# Is it possible to get the "symbolic" matrix operator associated with a parameterized quantum circuit using Qiskit?

Qiskit provides the qiskit.quantum_info.Operator class to get the unitary matrix operator from the corresponding quantum circuit, as in the following example:

from qiskit import QuantumCircuit
from qiskit.quantum_info import Operator
from qiskit.visualization import array_to_latex

qc = QuantumCircuit(2)
qc.h(0)

op = Operator(qc)
array_to_latex(op)


$$\begin{bmatrix} \frac{1}{\sqrt2} & \frac{1}{\sqrt2} & 0 & 0\\ \frac{1}{\sqrt2} & -\frac{1}{\sqrt2} & 0 & 0\\ 0 & 0 & \frac{1}{\sqrt2} & \frac{1}{\sqrt2} \\ 0 & 0 & \frac{1}{\sqrt2} & -\frac{1}{\sqrt2} \end{bmatrix}$$

However, Operator(QuantumCircuit) raises an error in the case of a parametric quantum circuit:

from qiskit.circuit import Parameter

qc = QuantumCircuit(2)
theta = Parameter(name='$$\\theta$$')
qc.ry(theta, 0)

op = Operator(qc)  # ERROR!


This brings me to the question: is there a way in Qiskit to get the matrix operator symbolic representation from a given arbitrary PQC? For instance, in this case I would like to get a sympy.matrices.dense.Matrix object (with just one parameter $$\theta$$) like this:

$$\begin{bmatrix} \cos\left(\frac{\theta}{2}\right) & -\sin\left(\frac{\theta}{2}\right) & 0 & 0\\ \sin\left(\frac{\theta}{2}\right) & \cos\left(\frac{\theta}{2}\right) & 0 & 0\\ 0 & 0 & \cos\left(\frac{\theta}{2}\right) & -\sin\left(\frac{\theta}{2}\right)\\ 0 & 0 & \sin\left(\frac{\theta}{2}\right) & \cos\left(\frac{\theta}{2}\right) \end{bmatrix}$$

EDIT: this is now possible by using the new qiskit-symb package

• I don't think Qiskit uses sympy at all. Dec 15, 2022 at 20:28
• I think it does... At least sympy is included in the requirements.txt file of the qiskit-terra repository Dec 15, 2022 at 20:31

I do not believe this is currently possible. Here is a relevant open issue on the Qiskit repository. https://github.com/Qiskit/qiskit-terra/issues/4751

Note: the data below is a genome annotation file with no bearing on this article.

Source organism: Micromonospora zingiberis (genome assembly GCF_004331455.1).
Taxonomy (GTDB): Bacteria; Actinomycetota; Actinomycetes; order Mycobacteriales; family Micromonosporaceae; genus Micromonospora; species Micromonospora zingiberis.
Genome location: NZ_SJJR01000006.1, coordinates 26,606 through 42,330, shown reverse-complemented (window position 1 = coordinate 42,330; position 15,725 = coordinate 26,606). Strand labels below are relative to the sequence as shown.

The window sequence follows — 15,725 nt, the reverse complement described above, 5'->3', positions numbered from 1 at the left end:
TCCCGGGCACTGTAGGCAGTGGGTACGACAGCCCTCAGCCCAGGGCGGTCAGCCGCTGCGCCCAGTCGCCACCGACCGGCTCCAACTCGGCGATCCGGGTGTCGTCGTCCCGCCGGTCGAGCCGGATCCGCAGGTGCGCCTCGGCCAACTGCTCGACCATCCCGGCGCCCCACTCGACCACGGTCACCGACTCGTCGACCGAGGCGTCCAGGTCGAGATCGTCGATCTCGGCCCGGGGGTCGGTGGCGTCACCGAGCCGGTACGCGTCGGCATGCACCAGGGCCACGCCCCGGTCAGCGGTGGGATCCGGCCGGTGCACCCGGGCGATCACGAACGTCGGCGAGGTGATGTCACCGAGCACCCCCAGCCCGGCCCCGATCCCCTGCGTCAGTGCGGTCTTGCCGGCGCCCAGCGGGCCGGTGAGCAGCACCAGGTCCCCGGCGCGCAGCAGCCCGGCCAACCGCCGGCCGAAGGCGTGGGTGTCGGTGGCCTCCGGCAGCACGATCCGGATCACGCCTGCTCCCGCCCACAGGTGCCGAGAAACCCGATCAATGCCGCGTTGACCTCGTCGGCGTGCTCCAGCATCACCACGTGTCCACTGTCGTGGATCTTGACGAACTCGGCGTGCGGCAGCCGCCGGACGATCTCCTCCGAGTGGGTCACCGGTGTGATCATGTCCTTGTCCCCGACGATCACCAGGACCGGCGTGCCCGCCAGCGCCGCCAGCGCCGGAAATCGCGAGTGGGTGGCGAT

As a workaround you could convert your qiskit QuantumCircuit to a pytket Circuit using qiskit_to_tk and then use circuit_to_symbolic_unitary.

This does however involve installing the pytket-qiskit package so I'm not sure this really gives you what you're looking for tbh.

EDIT: pytket and qiskit use different qubit ordering conventions (see comments). Use QuantumCircuit.reverse_bits() before conversion to swap the ordering of the qubits. This reordering is necessary for the unitary to match the one in the question.

from qiskit import QuantumCircuit
from qiskit.circuit import Parameter

# define qiskit circuit as before
qc = QuantumCircuit(2)
theta = Parameter(name='\\theta')
qc.ry(theta, 0)


Now convert circuit and display unitary

from pytket.extensions.qiskit import qiskit_to_tk
from pytket.utils.symbolic import circuit_to_symbolic_unitary

# optional to change qubit ordering -- qc = qc.reverse_bits()
tkc = qiskit_to_tk(qc)
circuit_to_symbolic_unitary(tkc)


• Yes, I was looking for a way to do it in Qiskit but this is not possible at the moment so thank you anyway for the help. However, taking a look at your example, it seems that Qiskit and pytket are using a different qubits ordering convention and so the symbolic unitary matrix I would expect from Qiskit ($I \otimes R_y(\theta)$) is different from the one returned by pytket ($R_y(\theta) \otimes I$). Jan 11, 2023 at 11:33
• Yes, good point. Qiskit and pytket have opposite qubit ordering conventions. I should have mentioned that. I'm a contributor to tket/pytket and I actually think it'd be nice to add an optional argument to reverse order the qubits when converting from qiskit. Would avoid some confusion I think. It already exists for the tk_to_qiskit function and should be fairly easy to add for the other direction. Thanks Jan 11, 2023 at 20:33
• In fact you can use the QuantumCircuit.reverse_bits() method before conversion to get the ordering correct. Jan 13, 2023 at 16:03
• Of course, thank you again. Just make sure that qc == tk_to_qiskit(qiskit_to_tk(qc)) Jan 13, 2023 at 16:54

You can apply an operator to a state, and see the symbolic result. Unfortunately, I can't find any way of getting this to work for an operator.

from sympy.physics.quantum.gate import CNOT, H
from sympy.physics.quantum.qapply import qapply
from sympy.physics.quantum.qubit import Qubit

qapply(CNOT(0, 1) * H(0) * Qubit('000'))


which will return $$\frac{\sqrt2|000\rangle}{2} + \frac{\sqrt2|011\rangle}{2}$$

It doesn't seem to have rotation operators, though you can write your own. I'd love to find out how to just get the operator matrix.